sat 20/10/2018

Age Before Beauty, BBC One review - mid-life makeover madness | reviews, news & interviews

Age Before Beauty, BBC One review - mid-life makeover madness

Age Before Beauty, BBC One review - mid-life makeover madness

Debbie Horsfield's big, brassy, blowsy beauty salon drama

Glamour profession? Robson Green, Polly Walker, Kelly Harrison and James Murray

If you were looking for the antidote to Love Island, this might be just the job. Instead of airbrushed 20-something Instagram fanatics flaunting their “gym-honed” physiques in the Mediterranean sun, in Age Before Beauty (BBC One) writer Debbie Horsfield (Poldark, Cutting It) brings us mid-life angst and middle-aged spread amid the lipgloss and face-peels of the tacky Mirrorbel beauty salon in Manchester.

Largely, it’s a family affair. Bel (Polly Walker) used to run the salon, but gave it up to raise her kids with husband Wesley (James Murray). Now the offspring are starting courses at Leeds University, and their parents are wondering what they’re supposed to do next. Meanwhile, Bel’s sister Leanne (Kelly Harrison) has taken over Mirrorbel, and she’s bitchily delighted that she has managed (with the appliance of every bit of science available) to hang on to some semblance of her youthful looks while her sister has opted for frumpy motherhood.Kelly Harrison in Age Before BeautyHowever, Leanne is about as good at running the salon as Govia Thameslink is at making the trains run on time. As Bel observes, for Leanne and her crew “it’s more like their own pamper party” than a real business. They get no help from Bel and Leanne’s mother Ivy-Rae (Sue Johnston), a batty old bag scarily fixated with pulling blokes, to the disgust of her husband Chizzler (Struan Rodger), who’s confined to a wheelchair after falling out of a window.

All of which was quite fun, if somewhat soapish and not startlingy original. But Horsfield has cannily planted a suspect device under the action in the shape of Leanne’s husband Teddy (Robson Green), which sent this first episode screeching off in unexpected directions. Teddy is Mirrorbel’s accountant, and it is he who breaks the news to Bel that the business is on the brink of bankruptcy. With Mephistophelian guile, he drops into her ear the notion of stepping back to save the ailing salon. As Teddy himself says, timing is everything, and for Bel the empty-nester this is a heaven-sent opportunity.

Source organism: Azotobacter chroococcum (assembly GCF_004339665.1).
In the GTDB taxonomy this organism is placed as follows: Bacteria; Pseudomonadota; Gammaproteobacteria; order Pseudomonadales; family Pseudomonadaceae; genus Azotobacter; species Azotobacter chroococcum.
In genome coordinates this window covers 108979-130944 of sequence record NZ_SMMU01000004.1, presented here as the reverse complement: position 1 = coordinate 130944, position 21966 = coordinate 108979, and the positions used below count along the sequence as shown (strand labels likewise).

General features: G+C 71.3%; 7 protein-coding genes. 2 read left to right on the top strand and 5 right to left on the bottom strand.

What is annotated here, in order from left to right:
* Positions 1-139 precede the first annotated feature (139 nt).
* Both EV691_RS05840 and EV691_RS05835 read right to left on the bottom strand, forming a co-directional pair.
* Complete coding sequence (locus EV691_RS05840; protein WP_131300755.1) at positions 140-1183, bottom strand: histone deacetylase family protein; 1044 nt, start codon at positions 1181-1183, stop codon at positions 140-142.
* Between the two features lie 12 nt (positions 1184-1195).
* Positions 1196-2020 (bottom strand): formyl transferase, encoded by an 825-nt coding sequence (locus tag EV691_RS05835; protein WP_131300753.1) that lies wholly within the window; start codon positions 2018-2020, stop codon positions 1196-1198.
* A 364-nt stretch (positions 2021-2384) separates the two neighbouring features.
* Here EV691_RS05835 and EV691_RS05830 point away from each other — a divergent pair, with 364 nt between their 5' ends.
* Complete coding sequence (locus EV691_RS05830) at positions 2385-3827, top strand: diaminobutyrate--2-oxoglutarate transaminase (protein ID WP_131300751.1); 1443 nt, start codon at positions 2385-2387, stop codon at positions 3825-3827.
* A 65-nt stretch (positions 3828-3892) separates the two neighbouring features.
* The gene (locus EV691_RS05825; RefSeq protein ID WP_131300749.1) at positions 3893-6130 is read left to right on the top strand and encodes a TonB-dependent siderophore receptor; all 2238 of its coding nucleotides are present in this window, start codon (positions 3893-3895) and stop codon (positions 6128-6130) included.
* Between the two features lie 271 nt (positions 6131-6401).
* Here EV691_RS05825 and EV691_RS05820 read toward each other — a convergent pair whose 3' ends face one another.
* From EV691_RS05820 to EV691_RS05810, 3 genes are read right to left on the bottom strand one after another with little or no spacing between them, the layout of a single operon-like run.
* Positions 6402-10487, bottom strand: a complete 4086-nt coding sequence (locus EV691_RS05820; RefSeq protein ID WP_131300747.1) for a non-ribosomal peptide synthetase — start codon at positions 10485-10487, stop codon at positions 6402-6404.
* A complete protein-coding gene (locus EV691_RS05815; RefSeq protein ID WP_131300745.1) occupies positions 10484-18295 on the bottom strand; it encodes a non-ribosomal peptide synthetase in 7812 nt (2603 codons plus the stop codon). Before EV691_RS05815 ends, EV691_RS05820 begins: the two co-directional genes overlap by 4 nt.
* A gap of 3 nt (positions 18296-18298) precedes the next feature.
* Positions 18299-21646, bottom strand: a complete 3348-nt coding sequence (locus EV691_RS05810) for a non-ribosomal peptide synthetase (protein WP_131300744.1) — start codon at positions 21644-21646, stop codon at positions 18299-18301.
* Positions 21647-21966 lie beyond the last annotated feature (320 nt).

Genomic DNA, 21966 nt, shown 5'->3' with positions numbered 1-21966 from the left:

Bel is like the greatest hits of Mary Portas and Alex Polizzi. Before you can say “makeover” she has punters queueing round the block at the new souped-up salon, prompting cattiness and bitter tantrums from Leanne, who can’t help acting her shoe-size.

However, this drastically tips the mid-life balance of Bel’s marriage off its axis. Hubby Wesley, who works as a joiner and, we surmise, used to be catnip to the ladies in previous decades, finds he too needs a new diversion. Mysteriously, however, it emerges that Teddy is quietly pulling strings here as well. He’s a man with a plan, and it’s an ambitious one. With five episodes to go, and with a stage packed with big brightly-coloured characters who all get their fair share of the spotlight, this could be a lot of fun.

Subscribe to theartsdesk.com

Thank you for continuing to read our work on theartsdesk.com. For unlimited access to every article in its entirety, including our archive of more than 10,000 pieces, we're asking for £3.95 per month or £30 per year. We feel it's a very good deal, and hope you do too.

To take an annual subscription now simply click here.

And if you're looking for that extra gift for a friend or family member, why not treat them to a theartsdesk.com gift subscription?

newsletter

Get a weekly digest of our critical highlights in your inbox each Thursday!

Simply enter your email address in the box below

View previous newsletters